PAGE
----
While there is a truck war going on with how can tow and haul the most, the efforts that GM is making right now for improving towing safety, such as their invisible trailering system and this prototype trailer brake system, makes the roads safer for everyone – even if they don't drive a GM.

The Hyundai Venue is new to the U.S. for the 2020 model year.

Photo courtesy of Hyundai Motor America

If you thought it didn't get any smaller than the subcompact Hyundai Kona, you were wrong. Hyundai's new, smaller SUV, the 2020 Hyundai Venue, has made its way to the U.S. market. Here's a quick look at everything you need to know.

Hyundai developed the model to be budget-friendly.

Research indicated that people often pass up buying new cars because they are too expensive, but then they miss out on the latest safety and infotainment tech. Hyundai wanted to create a vehicle that would cost as much as a used car but have all new equipment.

2020 Hyundai Venue The backside of the Venue reveals a wide opening trunk.Photo courtesy of Hyundai Motor America

The Venue comes in three trim levels.

Buyers get to choose between the base SE, SEL, or top-tier Denim model. All the models come with the same engine but the base model has a six-speed manual transmission as opposed to the Venue SEL and Denim's intelligent variable transmission. SEL and Denim models of the front-wheel drive SUV have three drive modes: normal, sport, and snow.

The Nissan Kicks isn't very quick. What is the engine like in the Venue?

The Venue is powered by a 1.6-liter four-cylinder. It's peppier than the Kicks but nothing too exciting. Still, you'll feel like you have plenty of power at speed.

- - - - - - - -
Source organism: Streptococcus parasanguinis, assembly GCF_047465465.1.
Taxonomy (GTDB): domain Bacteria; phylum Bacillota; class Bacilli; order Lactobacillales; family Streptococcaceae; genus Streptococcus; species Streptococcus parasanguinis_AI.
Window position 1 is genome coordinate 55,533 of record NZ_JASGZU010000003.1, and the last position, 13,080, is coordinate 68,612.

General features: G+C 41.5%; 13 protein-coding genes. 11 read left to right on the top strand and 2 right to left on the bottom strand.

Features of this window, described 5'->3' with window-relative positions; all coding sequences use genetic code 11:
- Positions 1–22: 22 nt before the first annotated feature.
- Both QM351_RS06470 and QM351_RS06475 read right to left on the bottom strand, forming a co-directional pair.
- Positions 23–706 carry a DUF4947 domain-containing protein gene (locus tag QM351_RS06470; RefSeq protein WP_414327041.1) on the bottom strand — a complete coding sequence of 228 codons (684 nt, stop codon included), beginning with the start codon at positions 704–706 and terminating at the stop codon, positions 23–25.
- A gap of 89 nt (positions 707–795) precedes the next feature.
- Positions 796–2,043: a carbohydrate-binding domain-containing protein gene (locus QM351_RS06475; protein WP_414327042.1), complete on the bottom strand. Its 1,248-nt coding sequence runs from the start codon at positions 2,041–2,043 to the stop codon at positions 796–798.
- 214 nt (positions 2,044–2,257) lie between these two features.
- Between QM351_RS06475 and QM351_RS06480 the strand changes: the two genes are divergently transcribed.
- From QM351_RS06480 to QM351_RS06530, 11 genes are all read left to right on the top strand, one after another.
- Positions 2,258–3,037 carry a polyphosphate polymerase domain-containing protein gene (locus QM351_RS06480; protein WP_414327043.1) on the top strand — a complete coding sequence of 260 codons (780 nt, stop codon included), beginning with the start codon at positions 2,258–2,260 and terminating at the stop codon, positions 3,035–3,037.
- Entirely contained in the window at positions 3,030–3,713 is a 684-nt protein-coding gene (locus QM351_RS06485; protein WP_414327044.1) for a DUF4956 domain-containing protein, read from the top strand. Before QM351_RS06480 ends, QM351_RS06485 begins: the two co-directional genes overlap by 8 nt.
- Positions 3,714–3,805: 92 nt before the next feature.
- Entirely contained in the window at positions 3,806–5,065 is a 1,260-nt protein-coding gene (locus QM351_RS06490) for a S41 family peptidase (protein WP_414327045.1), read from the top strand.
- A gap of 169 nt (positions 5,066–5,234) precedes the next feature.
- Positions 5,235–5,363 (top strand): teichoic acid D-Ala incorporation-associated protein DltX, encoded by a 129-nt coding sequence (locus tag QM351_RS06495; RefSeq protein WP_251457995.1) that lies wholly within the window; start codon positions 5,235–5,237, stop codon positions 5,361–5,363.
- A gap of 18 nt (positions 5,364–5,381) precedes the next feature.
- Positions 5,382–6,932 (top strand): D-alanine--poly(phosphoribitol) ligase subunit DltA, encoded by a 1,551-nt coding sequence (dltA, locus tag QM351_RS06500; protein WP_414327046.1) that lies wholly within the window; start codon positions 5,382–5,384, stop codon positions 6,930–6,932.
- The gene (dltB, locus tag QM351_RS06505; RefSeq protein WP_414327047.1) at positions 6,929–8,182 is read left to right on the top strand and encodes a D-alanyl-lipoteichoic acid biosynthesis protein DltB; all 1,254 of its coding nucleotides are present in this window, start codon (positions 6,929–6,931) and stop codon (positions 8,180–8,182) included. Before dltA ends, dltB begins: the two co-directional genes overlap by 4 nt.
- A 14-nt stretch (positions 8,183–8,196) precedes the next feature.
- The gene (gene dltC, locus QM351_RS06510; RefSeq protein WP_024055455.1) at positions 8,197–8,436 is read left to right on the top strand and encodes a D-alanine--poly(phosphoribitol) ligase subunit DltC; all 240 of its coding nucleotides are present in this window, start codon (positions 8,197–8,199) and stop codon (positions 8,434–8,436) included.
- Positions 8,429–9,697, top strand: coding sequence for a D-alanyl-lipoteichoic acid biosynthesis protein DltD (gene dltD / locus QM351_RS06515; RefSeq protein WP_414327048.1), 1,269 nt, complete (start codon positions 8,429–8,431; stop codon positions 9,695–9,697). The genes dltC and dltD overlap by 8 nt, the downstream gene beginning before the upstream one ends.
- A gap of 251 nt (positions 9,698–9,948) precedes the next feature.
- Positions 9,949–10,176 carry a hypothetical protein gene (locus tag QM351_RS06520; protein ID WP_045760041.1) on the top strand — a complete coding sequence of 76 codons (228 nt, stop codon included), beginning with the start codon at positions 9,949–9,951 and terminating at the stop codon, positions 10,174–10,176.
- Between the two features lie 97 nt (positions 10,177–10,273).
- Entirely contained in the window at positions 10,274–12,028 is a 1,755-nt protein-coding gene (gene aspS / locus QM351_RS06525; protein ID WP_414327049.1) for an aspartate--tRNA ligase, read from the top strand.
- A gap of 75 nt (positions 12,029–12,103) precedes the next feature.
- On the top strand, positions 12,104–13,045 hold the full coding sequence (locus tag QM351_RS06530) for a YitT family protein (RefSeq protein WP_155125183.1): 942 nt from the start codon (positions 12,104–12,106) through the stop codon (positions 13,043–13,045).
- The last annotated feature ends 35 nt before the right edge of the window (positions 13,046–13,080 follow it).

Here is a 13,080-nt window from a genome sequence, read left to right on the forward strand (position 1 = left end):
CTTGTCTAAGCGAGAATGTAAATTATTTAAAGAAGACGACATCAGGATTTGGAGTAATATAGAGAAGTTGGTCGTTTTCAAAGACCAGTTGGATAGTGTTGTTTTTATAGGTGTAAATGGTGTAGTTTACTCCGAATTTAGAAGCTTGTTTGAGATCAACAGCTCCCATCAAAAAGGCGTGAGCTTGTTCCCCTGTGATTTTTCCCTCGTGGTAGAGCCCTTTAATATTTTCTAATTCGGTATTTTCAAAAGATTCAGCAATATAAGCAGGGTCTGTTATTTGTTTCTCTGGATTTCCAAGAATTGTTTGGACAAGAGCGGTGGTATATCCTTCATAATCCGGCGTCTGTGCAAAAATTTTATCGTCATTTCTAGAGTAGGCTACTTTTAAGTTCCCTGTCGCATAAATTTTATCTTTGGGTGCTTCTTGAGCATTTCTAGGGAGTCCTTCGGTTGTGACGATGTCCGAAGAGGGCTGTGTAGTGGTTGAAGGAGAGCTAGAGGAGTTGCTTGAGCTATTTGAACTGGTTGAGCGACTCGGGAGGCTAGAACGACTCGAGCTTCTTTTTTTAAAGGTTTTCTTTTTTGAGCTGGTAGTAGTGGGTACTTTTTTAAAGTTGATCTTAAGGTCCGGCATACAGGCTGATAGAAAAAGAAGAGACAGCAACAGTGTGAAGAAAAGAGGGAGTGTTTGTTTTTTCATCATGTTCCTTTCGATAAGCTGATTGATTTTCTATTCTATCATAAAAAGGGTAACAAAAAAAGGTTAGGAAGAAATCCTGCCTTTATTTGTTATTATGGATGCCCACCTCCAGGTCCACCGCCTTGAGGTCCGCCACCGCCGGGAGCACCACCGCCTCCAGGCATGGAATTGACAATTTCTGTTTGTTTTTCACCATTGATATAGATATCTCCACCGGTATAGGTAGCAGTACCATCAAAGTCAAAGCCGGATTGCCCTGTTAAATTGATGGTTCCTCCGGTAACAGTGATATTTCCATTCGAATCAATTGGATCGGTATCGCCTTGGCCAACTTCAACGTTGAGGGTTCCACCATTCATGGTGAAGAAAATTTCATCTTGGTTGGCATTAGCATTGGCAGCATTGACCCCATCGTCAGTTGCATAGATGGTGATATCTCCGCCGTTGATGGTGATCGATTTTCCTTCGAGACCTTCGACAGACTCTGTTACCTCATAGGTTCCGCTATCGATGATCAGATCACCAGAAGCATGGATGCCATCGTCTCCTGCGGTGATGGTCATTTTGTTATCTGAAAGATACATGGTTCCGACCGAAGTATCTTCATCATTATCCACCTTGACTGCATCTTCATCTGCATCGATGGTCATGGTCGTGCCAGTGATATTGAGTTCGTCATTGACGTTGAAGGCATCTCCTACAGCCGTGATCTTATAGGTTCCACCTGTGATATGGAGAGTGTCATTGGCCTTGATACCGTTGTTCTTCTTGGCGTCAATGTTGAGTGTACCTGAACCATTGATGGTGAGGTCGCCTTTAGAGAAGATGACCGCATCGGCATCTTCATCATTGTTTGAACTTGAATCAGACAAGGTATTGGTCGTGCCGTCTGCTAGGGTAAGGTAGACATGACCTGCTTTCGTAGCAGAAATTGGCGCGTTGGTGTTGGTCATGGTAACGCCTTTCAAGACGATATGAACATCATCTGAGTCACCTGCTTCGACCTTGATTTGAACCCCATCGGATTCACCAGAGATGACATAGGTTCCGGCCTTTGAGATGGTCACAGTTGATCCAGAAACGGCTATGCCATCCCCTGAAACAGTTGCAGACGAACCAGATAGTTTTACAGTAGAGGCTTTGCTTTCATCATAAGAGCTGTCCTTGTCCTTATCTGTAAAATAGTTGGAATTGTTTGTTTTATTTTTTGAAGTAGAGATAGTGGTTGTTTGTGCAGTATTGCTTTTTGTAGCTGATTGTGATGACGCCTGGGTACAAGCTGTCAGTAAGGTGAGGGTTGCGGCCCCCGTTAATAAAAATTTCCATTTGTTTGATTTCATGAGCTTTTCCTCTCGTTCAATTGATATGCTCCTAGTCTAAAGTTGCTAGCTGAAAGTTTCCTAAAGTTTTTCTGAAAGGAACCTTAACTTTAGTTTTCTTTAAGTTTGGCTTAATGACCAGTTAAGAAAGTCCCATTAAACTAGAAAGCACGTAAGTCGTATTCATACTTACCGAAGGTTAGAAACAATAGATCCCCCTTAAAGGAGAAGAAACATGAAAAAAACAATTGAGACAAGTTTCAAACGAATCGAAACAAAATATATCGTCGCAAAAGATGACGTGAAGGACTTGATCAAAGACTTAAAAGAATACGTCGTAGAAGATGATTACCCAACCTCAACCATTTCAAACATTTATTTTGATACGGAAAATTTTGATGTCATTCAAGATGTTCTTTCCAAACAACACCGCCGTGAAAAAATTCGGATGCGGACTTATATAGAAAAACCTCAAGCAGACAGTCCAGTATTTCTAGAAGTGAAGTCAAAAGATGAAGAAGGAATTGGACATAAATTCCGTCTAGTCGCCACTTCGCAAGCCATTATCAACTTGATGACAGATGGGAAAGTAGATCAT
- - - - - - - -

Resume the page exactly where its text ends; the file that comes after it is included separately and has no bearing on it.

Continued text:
2020 Hyundai Venue The interior of the Venue features a standard 8-inch infotainment screen.Photo courtesy of Hyundai Motor America

Hyundai has loaded the Venue with a solid list of safety features.

Standard and available safety features include:

  • Forward Collision-Avoidance Assist (FCA) uses the car's front-facing camera to help detect an imminent collision and avoid impact or minimize damage by braking
  • Lane Keeping Assist (LKA) helps prevent accidental lane departure by sensing road markings automatically steering the car if necessary.
  • Blind-Spot Collision Warning (BCW) helps detect approaching vehicles that may be obscured from view during highway
  • Driver Attention Warning (DAW) system monitors a spectrum of driver-related characteristics to help detect driver fatigue or careless
  • Rear Collision Cross-Traffic Warning (RCCW) helps detect when a vehicle may have entered a car's rearward path providing a driver

It's supposed to cost as much as a used car. What's the MSRP?

Hyundai sells the Venue SE for $17,350. The SEL is $19,250 and the Venue Denim is $22,050. That MSRP does not include the destination charge. Remember, most dealers are willing to negotiate on prices.

So it's a cheap car. Does it look cheap inside?

The short answer is no. The Venue Denim has nicer appointments than many mid-grade trucks on the market that cost a fair amount more. The designer of the HVAC system controls should be proud that they're both easy to use and attractive while looking like little else currently on the market.

The seats are comfortable.

Most low-cost SUVs and cars have seats that aren't comfortable for any length of time. The Venue is the exception to this rule.

When does it go on sale.

The Hyundai Venue is currently for sale at dealerships nationwide.